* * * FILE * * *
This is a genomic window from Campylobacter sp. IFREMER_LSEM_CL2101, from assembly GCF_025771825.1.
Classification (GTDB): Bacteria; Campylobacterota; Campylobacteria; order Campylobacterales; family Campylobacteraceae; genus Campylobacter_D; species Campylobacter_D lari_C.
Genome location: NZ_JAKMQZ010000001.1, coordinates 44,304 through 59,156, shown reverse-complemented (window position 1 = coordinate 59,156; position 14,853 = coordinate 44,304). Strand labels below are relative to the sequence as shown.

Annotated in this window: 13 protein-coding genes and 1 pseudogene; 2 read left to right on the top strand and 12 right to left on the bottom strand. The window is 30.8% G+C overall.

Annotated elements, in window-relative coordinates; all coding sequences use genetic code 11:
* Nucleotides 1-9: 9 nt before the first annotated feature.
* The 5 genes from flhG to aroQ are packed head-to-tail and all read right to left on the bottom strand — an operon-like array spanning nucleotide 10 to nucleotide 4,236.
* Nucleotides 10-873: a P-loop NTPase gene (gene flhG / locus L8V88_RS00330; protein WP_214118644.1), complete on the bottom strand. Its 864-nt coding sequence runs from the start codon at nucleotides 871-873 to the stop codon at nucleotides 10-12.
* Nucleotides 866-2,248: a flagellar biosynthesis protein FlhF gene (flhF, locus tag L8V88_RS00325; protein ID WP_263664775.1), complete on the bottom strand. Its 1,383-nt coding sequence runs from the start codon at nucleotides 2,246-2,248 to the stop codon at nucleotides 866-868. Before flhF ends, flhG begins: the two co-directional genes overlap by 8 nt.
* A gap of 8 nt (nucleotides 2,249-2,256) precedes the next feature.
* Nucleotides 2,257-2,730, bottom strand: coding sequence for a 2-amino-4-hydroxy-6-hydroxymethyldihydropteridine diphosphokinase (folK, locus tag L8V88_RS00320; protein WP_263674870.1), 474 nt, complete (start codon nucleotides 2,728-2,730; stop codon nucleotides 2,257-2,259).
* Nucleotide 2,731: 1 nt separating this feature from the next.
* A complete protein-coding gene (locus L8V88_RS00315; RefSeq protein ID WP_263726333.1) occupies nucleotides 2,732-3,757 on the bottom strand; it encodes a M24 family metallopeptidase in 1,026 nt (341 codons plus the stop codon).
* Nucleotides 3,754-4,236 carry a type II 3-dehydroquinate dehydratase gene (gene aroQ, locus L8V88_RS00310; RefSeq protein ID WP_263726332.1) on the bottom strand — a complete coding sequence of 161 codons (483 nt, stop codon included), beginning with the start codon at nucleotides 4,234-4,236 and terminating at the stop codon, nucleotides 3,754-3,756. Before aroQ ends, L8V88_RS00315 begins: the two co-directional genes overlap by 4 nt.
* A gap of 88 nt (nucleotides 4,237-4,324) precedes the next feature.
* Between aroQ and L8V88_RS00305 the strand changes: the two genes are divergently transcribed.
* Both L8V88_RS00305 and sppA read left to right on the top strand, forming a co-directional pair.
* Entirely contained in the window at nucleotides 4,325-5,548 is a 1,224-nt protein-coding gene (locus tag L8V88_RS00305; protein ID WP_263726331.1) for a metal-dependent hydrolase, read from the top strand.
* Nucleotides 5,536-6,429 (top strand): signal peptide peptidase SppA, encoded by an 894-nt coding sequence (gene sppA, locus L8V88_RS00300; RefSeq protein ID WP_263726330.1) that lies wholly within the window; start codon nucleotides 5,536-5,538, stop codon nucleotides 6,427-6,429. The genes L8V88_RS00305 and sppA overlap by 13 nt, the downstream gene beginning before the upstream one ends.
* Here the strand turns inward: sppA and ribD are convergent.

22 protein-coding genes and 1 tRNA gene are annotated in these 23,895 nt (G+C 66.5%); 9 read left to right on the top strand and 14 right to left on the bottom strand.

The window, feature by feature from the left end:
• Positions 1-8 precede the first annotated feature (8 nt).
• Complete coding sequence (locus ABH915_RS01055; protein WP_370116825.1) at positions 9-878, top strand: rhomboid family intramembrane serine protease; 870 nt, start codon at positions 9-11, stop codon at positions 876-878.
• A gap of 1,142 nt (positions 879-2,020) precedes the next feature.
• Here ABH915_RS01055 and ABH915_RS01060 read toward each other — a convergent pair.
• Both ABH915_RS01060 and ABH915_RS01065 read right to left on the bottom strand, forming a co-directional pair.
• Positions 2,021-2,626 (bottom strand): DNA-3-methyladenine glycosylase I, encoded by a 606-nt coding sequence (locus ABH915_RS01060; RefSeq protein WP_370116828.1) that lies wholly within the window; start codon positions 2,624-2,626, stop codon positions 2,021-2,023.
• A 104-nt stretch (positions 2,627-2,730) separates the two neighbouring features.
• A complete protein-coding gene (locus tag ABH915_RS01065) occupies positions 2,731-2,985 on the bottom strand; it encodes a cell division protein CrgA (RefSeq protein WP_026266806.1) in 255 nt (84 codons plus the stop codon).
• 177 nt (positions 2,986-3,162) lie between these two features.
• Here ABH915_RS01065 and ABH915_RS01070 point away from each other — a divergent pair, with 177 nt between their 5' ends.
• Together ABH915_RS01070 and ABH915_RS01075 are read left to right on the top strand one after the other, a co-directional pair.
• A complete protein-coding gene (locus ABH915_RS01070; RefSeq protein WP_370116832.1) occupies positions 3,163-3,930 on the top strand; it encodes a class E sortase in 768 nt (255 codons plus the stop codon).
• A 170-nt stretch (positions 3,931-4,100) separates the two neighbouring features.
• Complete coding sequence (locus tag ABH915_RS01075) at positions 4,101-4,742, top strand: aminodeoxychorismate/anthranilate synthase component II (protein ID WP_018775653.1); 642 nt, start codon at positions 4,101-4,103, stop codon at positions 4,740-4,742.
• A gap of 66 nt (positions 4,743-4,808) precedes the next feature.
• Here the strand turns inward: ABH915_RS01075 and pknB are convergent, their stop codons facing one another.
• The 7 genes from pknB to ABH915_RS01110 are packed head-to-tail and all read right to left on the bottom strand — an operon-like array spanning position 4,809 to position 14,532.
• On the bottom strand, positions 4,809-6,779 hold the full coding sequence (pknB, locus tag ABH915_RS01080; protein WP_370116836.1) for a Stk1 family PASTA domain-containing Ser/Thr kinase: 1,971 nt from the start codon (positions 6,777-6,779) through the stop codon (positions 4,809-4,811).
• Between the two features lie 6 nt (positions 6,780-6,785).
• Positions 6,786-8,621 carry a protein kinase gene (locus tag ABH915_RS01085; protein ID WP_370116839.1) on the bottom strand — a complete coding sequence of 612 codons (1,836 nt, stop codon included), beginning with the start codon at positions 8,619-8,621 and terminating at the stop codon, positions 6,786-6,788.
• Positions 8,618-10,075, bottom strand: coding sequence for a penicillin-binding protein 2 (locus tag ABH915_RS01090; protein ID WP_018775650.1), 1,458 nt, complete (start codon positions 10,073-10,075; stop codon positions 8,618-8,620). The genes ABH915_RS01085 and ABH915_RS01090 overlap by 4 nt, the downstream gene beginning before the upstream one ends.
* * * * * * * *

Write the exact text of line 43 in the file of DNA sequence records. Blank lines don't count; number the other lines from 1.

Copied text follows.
• Positions 8,618-10,075, bottom strand: coding sequence for a penicillin-binding protein 2 (locus tag ABH915_RS01090; protein ID WP_018775650.1), 1,458 nt, complete (start codon positions 10,073-10,075; stop codon positions 8,618-8,620). The genes ABH915_RS01085 and ABH915_RS01090 overlap by 4 nt, the downstream gene beginning before the upstream one ends.